WASHINGTON, DC, Aug 6 — Question for all those wannabe socialists in Congress and in the mobs of city streets: how’s it going? From the looks of things, you’ve got a fight on your hands.
Even in the city of Seattle, long a refuge for liberal Democrats, “tensions are mounting,” says The Hill in an article headlined, Angst grips America’s most liberal city. It’s gotten “so heated here between a rising generation of ultra-progressive leaders and activists and the more traditionally liberal Democrats who have dominated the city’s politics for so long that the old Seattle way of compromise politics has been eschewed for one of protest and purity.”
And, according to the National Review, die-hard socialists are going to nasty extremes in order to keep Seattle on its voyage to communist bliss. They are using their tried and true schemes in their quest, namely payoffs and intimidation. For example, they are said to be handing out $100 so-called “democracy vouchers” to voters that can be resent to candidates to help fund their campaigns. And they’re imposing strict limits on corporate campaign contributions that might be available to opposition candidates from so-called “foreign-influenced” corporations, otherwise known as international corporations.
“At the same time, black-bloc activists and Antifa militants intimidate any potential opposition by disrupting events, vandalizing homes, and even orchestrating death threats against political adversaries.”
So, who are these disrupters to which the National Review refers? Whoever they are, they include members of both the fanatical, left-wing Antifa movement and black bloc anarchists, radicals who dress in black and who mask their faces. Both of these groups were players in the May Day riots in Seattle this year. Bear in mind that while the holiday was once a traditional spring festival, it was usurped by socialists and communists in 1889. They relabeled it International Workers’ Day, and it became a worldwide movement for anarchists, labor activists, and leftists in general.
To be sure, the police were handicapped by Seattle’s Defund the Police [DTP] efforts. The notion of defunding the police has become a national pastime; Seattle cut police funding by $69 million. They lost 158 police officers and supervisors.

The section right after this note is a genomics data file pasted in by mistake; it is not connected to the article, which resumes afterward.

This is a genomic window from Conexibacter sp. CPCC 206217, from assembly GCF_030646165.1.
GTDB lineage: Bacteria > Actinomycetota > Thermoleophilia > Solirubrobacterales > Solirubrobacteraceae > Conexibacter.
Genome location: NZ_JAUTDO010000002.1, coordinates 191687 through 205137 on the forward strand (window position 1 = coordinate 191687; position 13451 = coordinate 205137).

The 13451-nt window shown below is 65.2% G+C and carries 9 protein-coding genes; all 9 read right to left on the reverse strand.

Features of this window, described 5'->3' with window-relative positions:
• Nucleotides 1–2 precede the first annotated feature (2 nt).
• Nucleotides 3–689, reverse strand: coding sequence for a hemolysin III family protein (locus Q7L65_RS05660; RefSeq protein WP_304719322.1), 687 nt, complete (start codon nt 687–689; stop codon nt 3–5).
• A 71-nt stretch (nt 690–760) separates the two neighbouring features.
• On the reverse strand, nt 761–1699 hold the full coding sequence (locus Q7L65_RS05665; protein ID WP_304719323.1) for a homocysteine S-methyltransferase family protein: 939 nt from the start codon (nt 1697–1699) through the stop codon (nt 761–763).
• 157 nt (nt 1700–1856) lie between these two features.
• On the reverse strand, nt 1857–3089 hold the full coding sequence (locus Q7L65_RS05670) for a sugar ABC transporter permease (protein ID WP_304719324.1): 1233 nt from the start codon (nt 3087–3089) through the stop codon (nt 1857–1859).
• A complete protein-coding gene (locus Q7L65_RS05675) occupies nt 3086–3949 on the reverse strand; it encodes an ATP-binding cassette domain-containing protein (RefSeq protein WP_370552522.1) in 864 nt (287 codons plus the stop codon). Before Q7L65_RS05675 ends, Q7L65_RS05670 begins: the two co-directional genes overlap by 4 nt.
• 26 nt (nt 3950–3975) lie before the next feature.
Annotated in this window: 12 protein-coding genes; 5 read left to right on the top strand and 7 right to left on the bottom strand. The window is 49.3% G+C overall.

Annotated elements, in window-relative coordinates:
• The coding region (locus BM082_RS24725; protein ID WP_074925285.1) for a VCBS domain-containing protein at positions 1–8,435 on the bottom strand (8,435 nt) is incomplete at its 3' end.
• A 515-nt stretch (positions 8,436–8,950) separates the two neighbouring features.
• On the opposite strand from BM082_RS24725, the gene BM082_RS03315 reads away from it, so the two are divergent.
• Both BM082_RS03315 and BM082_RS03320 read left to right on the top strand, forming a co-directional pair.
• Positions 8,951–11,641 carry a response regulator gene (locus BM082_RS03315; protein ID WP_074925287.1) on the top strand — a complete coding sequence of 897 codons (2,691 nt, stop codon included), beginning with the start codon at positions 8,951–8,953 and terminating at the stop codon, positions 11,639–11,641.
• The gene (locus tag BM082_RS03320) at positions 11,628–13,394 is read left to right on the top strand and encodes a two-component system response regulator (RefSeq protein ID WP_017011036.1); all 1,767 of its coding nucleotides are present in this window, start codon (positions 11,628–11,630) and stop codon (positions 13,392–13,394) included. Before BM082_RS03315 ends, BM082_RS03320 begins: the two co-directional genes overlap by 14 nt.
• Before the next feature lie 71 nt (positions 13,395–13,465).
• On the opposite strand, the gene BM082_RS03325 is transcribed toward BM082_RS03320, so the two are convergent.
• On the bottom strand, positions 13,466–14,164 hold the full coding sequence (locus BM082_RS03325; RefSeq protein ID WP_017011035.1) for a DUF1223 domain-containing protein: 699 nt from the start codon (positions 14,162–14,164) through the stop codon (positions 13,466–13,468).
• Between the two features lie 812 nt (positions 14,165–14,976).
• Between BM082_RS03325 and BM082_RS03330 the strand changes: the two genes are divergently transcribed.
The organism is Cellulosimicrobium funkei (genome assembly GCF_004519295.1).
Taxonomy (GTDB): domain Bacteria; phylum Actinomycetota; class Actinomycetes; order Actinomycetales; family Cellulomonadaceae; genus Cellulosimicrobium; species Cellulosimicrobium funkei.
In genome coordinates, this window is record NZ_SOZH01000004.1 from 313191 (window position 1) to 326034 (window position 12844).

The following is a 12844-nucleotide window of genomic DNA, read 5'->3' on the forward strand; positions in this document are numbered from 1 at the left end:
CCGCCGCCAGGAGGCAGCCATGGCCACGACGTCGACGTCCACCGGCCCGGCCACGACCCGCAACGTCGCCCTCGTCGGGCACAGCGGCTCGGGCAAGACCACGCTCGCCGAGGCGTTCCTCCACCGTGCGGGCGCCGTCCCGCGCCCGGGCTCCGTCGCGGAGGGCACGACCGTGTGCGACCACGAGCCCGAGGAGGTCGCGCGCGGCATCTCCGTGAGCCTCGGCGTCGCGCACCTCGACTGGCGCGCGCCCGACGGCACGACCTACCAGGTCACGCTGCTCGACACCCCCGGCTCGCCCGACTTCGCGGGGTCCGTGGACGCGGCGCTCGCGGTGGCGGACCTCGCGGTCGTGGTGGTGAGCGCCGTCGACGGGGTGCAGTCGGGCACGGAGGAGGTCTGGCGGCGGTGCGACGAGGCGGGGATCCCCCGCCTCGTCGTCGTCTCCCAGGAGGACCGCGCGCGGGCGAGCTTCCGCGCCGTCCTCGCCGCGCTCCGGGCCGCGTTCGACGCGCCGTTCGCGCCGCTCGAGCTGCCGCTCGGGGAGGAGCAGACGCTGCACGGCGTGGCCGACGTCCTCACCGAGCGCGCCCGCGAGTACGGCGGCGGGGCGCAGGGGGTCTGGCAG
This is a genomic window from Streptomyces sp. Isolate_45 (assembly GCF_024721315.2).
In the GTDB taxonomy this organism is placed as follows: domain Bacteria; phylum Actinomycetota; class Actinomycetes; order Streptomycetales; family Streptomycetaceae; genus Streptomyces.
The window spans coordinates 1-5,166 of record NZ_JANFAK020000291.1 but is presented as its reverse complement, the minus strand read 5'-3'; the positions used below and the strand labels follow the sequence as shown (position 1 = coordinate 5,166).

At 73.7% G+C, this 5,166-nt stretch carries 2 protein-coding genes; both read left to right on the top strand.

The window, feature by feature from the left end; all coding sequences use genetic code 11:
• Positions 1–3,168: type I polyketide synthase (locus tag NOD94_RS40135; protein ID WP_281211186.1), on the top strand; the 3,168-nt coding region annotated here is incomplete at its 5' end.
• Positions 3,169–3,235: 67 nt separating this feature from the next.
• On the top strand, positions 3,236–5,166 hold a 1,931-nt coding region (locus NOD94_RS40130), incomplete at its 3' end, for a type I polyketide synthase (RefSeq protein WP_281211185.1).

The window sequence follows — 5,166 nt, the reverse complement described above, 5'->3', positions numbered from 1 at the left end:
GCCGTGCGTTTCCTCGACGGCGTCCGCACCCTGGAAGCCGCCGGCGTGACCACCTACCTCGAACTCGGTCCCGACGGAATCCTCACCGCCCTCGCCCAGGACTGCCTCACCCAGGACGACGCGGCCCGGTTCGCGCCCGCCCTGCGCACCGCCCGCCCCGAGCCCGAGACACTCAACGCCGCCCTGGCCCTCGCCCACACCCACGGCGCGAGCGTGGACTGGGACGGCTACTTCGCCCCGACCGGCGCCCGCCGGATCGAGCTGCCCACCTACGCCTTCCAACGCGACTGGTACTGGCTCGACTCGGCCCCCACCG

Meanwhile, the nationwide DTP movement cynically suggests on its Website that they did us a favor by cutting police budgets and resources by a staggering amount approaching a billion dollars. “Over the past six months, organizers across the country have won significant victories in campaigns to reallocate funds from bloated police department budgets to meet community needs. They extracted over $840 million dollars from police departments and secured investments of at least $160 million dollars in communities. They removed cops from schools in over 25 cities, saving an additional $34 million for investment in meeting student and community needs. They have engaged more people than ever in conversation around defunding police departments as a pathway to achieving genuine and lasting public safety by meeting material needs and resourcing and building community-based safety strategies, and to eventually abolishing policing altogether.”
Some might say what is happening in Seattle, and other cities is a local issue. But the National Review sees it as already spreading nationwide. “If the business sector wants to protect its own interests, it must rapidly adapt to this new reality. It’s no longer enough for local Chambers of Commerce to drop leaflets before local elections; they must build a permanent counterbalance to the progressive-socialists. They must begin by commissioning original policy research, funding local neighborhood groups, and building a political alliance of conservatives, moderates, and old-line liberals. In other words, they must re-establish a balance of power in America’s cities.”
Efforts to replace democracy in America with socialism go back to the early 1800s when religious communities sought to experiment with a philosophy they called utopian communal living. Although most of these communes were religious rather than political in nature, they were based on collectivism, a rudimentary form of communism. They obviously didn’t flourish, mainly because of the principles upon which our nation was founded.
One scholarly examination of why socialism is doomed to fail in America is a book called It Didn’t Happen Here: Why Socialism Failed in the United States. In it, authors Seymour Martin Lipset and Gary Marks explain, “The Revolutionary Americans, having defeated a tyrannical king, feared the power of a unified, central state. They sought to avoid tyranny by checks and balances, dividing power among different political bodies, all subject to a Bill of Rights limiting government authority. The anti-statist, anti-authoritarian component of American ideology, derived from Jefferson’s Declaration of Independence, remains an underlying source of the weakness of socialism in the United States.”
John Grimaldi served on the first non-partisan communications department in the New York State Assembly and is a founding member of the Board of Directors of Priva Technologies, Inc. He has served for more than thirty years as a Trustee of Daytop Village Foundation, which oversees a worldwide drug rehabilitation network.